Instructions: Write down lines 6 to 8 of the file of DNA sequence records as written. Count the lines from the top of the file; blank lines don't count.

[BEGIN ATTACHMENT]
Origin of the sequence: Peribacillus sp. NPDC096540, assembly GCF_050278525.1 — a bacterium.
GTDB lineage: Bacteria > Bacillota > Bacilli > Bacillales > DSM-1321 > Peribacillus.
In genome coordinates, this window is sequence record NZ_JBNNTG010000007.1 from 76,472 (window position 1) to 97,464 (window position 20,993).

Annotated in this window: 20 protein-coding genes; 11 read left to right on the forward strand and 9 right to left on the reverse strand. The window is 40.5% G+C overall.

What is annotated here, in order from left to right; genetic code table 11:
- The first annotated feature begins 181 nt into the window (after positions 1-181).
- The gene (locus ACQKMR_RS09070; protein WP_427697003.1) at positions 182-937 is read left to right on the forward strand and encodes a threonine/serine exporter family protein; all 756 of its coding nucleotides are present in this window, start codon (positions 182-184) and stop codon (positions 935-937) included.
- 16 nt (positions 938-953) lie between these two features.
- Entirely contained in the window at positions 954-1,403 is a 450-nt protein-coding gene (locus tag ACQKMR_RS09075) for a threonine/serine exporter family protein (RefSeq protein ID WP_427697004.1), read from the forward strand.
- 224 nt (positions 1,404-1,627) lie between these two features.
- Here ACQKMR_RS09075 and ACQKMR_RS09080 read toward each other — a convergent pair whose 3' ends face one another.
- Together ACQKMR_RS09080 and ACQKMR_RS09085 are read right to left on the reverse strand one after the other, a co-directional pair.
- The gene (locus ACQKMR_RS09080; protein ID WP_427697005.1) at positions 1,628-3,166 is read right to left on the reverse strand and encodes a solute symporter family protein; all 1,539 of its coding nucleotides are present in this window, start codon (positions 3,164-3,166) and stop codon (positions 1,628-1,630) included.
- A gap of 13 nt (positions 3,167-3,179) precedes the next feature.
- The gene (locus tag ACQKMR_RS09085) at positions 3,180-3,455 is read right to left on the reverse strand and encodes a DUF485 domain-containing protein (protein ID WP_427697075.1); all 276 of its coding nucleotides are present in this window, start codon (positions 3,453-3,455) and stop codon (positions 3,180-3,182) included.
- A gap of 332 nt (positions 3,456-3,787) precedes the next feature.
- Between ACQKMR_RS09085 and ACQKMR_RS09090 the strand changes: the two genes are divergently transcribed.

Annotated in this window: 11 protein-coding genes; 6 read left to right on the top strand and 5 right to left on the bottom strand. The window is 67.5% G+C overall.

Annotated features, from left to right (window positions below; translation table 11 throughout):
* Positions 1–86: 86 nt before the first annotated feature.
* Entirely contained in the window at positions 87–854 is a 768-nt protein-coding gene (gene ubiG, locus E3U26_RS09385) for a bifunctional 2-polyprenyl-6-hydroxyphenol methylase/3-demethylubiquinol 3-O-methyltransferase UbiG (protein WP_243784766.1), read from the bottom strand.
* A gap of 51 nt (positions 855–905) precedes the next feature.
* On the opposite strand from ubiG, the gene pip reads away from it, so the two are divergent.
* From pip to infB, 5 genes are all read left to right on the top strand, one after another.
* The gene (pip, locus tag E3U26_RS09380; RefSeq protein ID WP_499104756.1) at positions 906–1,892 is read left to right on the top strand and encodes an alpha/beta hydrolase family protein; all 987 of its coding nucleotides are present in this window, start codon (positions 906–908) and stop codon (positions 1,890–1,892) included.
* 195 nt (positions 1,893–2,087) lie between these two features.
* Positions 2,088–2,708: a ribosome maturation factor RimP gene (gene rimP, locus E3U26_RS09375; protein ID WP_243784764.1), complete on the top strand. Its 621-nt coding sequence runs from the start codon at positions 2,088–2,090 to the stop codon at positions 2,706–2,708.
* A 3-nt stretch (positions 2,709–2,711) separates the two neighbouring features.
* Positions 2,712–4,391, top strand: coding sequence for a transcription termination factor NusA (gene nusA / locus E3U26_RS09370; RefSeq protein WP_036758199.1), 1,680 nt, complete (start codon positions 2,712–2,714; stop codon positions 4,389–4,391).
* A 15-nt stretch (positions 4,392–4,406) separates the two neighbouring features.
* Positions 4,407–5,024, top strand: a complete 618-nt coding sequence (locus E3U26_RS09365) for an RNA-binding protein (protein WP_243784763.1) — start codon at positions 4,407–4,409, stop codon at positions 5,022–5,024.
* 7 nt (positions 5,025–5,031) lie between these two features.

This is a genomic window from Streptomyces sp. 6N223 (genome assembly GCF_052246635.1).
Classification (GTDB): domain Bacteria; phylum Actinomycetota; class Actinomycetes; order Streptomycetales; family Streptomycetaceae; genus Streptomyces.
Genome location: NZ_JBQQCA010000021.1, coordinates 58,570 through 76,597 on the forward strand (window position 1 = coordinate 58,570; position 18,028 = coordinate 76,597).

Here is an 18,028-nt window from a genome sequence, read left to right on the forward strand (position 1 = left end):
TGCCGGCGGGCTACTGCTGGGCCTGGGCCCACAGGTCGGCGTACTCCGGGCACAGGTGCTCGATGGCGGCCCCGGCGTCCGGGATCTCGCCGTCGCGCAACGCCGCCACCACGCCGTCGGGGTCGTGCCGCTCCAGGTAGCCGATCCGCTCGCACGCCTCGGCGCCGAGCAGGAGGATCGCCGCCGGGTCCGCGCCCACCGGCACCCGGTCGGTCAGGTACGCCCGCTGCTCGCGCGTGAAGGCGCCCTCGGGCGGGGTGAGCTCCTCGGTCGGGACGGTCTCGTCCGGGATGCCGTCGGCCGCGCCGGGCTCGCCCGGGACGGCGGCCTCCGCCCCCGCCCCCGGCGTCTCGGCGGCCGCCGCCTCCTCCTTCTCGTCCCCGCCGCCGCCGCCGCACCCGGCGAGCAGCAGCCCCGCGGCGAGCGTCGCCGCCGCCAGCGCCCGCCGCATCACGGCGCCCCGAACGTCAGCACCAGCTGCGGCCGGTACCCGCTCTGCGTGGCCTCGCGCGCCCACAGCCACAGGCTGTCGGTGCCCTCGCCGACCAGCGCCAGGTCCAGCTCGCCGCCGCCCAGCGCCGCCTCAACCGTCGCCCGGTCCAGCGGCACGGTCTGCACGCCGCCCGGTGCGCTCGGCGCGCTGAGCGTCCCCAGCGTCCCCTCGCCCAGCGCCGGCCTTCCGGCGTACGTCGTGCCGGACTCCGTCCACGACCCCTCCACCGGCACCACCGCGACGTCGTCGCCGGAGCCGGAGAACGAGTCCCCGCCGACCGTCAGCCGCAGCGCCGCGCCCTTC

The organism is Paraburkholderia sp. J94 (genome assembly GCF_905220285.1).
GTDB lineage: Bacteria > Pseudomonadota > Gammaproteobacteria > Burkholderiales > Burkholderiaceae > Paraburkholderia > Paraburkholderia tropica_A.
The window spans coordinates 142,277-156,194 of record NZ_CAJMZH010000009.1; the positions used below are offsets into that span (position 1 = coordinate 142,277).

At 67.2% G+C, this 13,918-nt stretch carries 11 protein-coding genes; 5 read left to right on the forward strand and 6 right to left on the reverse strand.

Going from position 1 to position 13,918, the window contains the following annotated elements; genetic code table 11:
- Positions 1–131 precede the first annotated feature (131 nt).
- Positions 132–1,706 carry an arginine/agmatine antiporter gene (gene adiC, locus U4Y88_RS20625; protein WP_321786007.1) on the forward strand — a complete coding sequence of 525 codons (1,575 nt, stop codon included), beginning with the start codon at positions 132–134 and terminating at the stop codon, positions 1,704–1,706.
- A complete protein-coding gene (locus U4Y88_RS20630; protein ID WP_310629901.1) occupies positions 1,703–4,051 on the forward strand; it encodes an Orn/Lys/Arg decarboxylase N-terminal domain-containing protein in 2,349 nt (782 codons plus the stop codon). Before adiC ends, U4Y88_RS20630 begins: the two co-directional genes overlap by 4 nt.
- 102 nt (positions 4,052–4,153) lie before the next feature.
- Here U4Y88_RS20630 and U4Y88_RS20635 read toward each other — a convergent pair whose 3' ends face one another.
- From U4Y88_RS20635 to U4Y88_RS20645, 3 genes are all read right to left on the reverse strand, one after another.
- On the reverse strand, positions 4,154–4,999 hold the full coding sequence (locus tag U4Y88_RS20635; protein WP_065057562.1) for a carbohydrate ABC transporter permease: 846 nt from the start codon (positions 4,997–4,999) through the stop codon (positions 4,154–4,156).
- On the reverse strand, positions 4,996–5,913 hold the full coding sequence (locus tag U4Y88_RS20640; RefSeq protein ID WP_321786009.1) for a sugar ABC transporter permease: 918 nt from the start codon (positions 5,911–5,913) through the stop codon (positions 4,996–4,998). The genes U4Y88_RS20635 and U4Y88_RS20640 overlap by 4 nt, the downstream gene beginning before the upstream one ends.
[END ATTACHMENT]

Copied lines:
- The first annotated feature begins 181 nt into the window (after positions 1-181).
- The gene (locus ACQKMR_RS09070; protein WP_427697003.1) at positions 182-937 is read left to right on the forward strand and encodes a threonine/serine exporter family protein; all 756 of its coding nucleotides are present in this window, start codon (positions 182-184) and stop codon (positions 935-937) included.
- 16 nt (positions 938-953) lie between these two features.